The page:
A little more than a week later, the plaintiff had a follow-up appointment with Nurse Rudak (who is not a defendant). Id. at ¶19. At that time, the plaintiff still had pain in the left little toe, but also was having pain in his left big toe when he walked. Id. at ¶20. Nurse Rudak opined that the pain in the plaintiff's left big toe likely was because of a bunion, and noted that his little toe “had good circulation, motion, sensation and movement.” Id. at ¶21. X-rays confirmed that the plaintiff's foot was not fractured. Id. at ¶22. Nurse Rudak prescribed the plaintiff an anti-fungal and recommended that for the next six weeks, he soak his left foot in Epsom salt for in the evenings, and ice in the morning. Id. at ¶23. She also “filled out a ‘Special Needs' request form, which stated that [the plaintiff] should use a hot/cold bag four times per day, which included ‘Hot soak in PM, ' ‘ice in the AM and afternoon and hot/warm in evenings or after work.'” Id. at ¶24. Her order was in effect from November 24, 2014 through January 1, 2015. Id.

         C. Medical Ice Procedures at Waupun

         Typically, inmates receive medical ice at medication pass times: “morning at approximately 6:00 a.m. to 7:30 a.m.; noon (12:00 p.m.), night at approximately 3:30 p.m. to 5:00 p.m., and/or bedtime around 8:00 p.m.” to 9:00 p.m., depending on unit activities. Id. at ¶26. Inmates may get their own medical ice “during dinner time hours because they are already out of their cells.” Id. at ¶28. Unless an inmate has a medical restriction that specifically states different times, these are the times medical ice is distributed. Id. at ¶26.

         After dinner is over, inmates can obtain medical ice in two ways. Id. at ¶29. They can ask their “inmate tier tenders”-“other inmate workers that are responsible for various tasks such as delivering ice (medical and non-medical), distributing and collecting meal trays and supplies such as toilet paper, etc.” Id. “Tier tenders make an announcement on the unit that they are going to hand out ice, in order to notify inmates to get their ice bags ready if they would like to receive medical ice.” Id. at ¶32. It then is the inmates' responsibility to put their ice bags through the hole in their cell doors, so the tier tenders can fill them with ice. Id. Tier tenders pass out ice just before 8:00 p.m., because all inmates are locked in their cells for the night at 8:00 p.m. Id. at ¶33. The plaintiff asserts that he did not know he could get ice from a tier tender until Lind told him so on December 14, 2014, and that no tier tender ever made an announcement that he was about to hand out ice. Id. at ¶29-33.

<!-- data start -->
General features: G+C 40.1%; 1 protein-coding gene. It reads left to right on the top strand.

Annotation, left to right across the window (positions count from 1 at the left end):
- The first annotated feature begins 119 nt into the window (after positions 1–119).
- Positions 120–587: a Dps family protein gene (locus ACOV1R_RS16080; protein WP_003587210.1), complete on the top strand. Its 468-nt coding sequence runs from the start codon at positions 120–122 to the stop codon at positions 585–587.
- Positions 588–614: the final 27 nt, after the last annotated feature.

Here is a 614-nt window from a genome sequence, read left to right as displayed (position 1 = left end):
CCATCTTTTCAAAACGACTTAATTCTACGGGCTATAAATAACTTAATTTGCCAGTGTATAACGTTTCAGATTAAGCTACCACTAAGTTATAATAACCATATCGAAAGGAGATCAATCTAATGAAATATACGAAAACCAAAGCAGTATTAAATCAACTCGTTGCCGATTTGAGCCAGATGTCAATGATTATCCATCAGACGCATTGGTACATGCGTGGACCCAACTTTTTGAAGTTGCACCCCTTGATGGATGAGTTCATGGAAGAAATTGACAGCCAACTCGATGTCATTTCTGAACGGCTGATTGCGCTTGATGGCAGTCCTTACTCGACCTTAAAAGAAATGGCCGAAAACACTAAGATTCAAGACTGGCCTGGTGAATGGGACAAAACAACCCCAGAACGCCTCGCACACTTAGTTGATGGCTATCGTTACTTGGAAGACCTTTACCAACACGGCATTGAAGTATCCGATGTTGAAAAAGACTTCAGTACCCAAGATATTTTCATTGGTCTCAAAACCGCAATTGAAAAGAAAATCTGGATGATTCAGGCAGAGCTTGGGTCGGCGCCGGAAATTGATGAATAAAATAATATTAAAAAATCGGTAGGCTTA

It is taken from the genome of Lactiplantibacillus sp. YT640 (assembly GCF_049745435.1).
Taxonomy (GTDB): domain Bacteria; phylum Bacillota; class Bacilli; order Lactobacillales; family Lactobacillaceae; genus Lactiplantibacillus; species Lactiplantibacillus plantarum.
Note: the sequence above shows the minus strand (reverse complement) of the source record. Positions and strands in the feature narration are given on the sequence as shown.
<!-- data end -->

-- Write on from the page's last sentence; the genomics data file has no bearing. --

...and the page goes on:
The second way inmates may get ice after dinnertime is by asking “the officer working on the unit to have the on duty sergeant allow [the inmate] out of [his] cell to get [his] medical ice.” Id. at ¶34. The defendants indicate that this is not the preferred approach because some evenings are very busy, and it is not always possible to allow an inmate out of cell for the sole purpose of getting ice. Id. at ¶35-36. The decision on whether to let an inmate out of his cell to get medical ice is left to the discretion of the sergeant, and depends on the activities going on in the unit and whether there is staff available to accommodate the inmate's request. Id. at ¶37.